Tag Archives: Chef

Caribbean Callaloo Soup

Callaloo SoupThere’s no better way to beat the winter blues than with a taste of the Caribbean.

Callaloo soup is enjoyed throughout the Caribbean with minor variations.

Callaloo is the leafy greens that top the taro root.

In the U.S., it’s recommended that you use spinach leaves to mimic the flavor.

In addition to showcasing okra, callaloo soup also incorporates my favorite habanero pepper. If that’s too hot for you, you can leave it out or substitute your favorite hot pepper.

This recipe is from a great book I found in my local library, Better Homes and Gardens Best Ethnic Cuisines.

I would definitely recommend this book because I found some great recipes from many different cultures.

Callaloo Soup

3 strips thick-sliced bacon, chopped

½ c finely chopped onion

¼ c finely chopped celery

1 habanero

1 clove garlic, minced

4 14-ounce cans chicken broth

1 c. sliced fresh or frozen okra

12 medium shrimp

2 c. shredded fresh spinach

Salt

In a large saucepan, cook bacon over medium heat for 5-6 minutes or until crisp. Remove bacon from pan with a slotted spoon set aside. Drain all but 1 tablespoon of the bacon drippings. Add onion, celery, habanero, and garlic to pan. Cook and stir for 4-5 minutes or until vegetables are tender.

Carefully add broth to pan. Increase heat to medium-high and bring to boiling. Add okra to pan. Reduce heat and simmer, covered, for 10 minutes. Add shrimp and simmer, covered 5 minutes more or until opaque. Stir in spinach and heat through. Stir in cooked bacon. Season to taste with salt.

Advertisements

Leave a comment

Filed under Eat, Learn

Soup’s On In January

If you’re like me, it can be difficult to re-adjust back to the ordinary routine after the excitement of the holidays. It’s not that I have a problem with January, per se, but living through the next two and a half months of snow, rain, rock salt, and biting winds really takes a toll on my psyche.

So that’s why I’m counting on soup to rescue me.

You might think soup is an unlikely superhero, but you’d be wrong.

Soup is a real global contender – as you’ll see over the next four weeks.

It is generally an inexpensive meal to prepare, in keeping with many of our New Year’s resolutions to save more.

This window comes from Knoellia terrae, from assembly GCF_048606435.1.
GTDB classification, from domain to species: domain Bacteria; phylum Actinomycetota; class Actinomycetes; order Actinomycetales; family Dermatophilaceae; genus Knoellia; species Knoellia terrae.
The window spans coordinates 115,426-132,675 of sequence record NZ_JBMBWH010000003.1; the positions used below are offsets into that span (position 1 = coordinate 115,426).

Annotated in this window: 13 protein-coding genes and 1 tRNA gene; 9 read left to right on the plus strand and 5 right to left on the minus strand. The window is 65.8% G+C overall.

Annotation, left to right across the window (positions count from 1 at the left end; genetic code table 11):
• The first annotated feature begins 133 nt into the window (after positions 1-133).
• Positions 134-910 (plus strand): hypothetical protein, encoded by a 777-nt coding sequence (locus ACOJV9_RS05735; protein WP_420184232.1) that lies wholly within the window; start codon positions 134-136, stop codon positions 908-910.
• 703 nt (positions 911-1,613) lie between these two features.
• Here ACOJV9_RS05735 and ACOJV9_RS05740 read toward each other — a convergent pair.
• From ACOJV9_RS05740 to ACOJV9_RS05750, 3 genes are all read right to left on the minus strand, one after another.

It is also a relatively healthy food choice, usually prepared with lots of local and seasonal produce. That helps those of us with fitness resolutions this time of year.

And it is my favorite food of all time. Some of my best food associations involve soup and my grandmothers.

My grandmother Kathryn used to prepare Campbell’s tomato soup and a grilled cheese sandwich for lunch for me when I was a kid and we were still allowed to go home for lunch during the school day. (I’m not that old; it was just a very quaint town.)

As an adult, I treasure the memory of my grandmother Marie making me a soul-warming potato soup when I was adjusting to new challenges in my life.

I can’t think of a better way to get through the cold, grey days of January than to celebrate with a bowl of soup.

So for the next 21 days – every day, Monday through Friday – you’ll find a recipe that I’ve discovered and am excited to share.

Some of the soups are global and some are just fantastic recipes created – or improved – by my friend, Chef Danielle Turner of www.CookingClarified.com.

I’m excited to hear your about your favorite soups, soup memories, and your coping strategies to keep a cheerful attitude over the long winter.

And I hope this little project inspires you to keep your resolutions to be financially and physically fit in 2011 and to embrace all the great things the world has to offer.

Leave a comment

Filed under Eat, Learn

French Food Made Fun

French food has always struck me as the belle-mere (mother-in-law) of cuisine.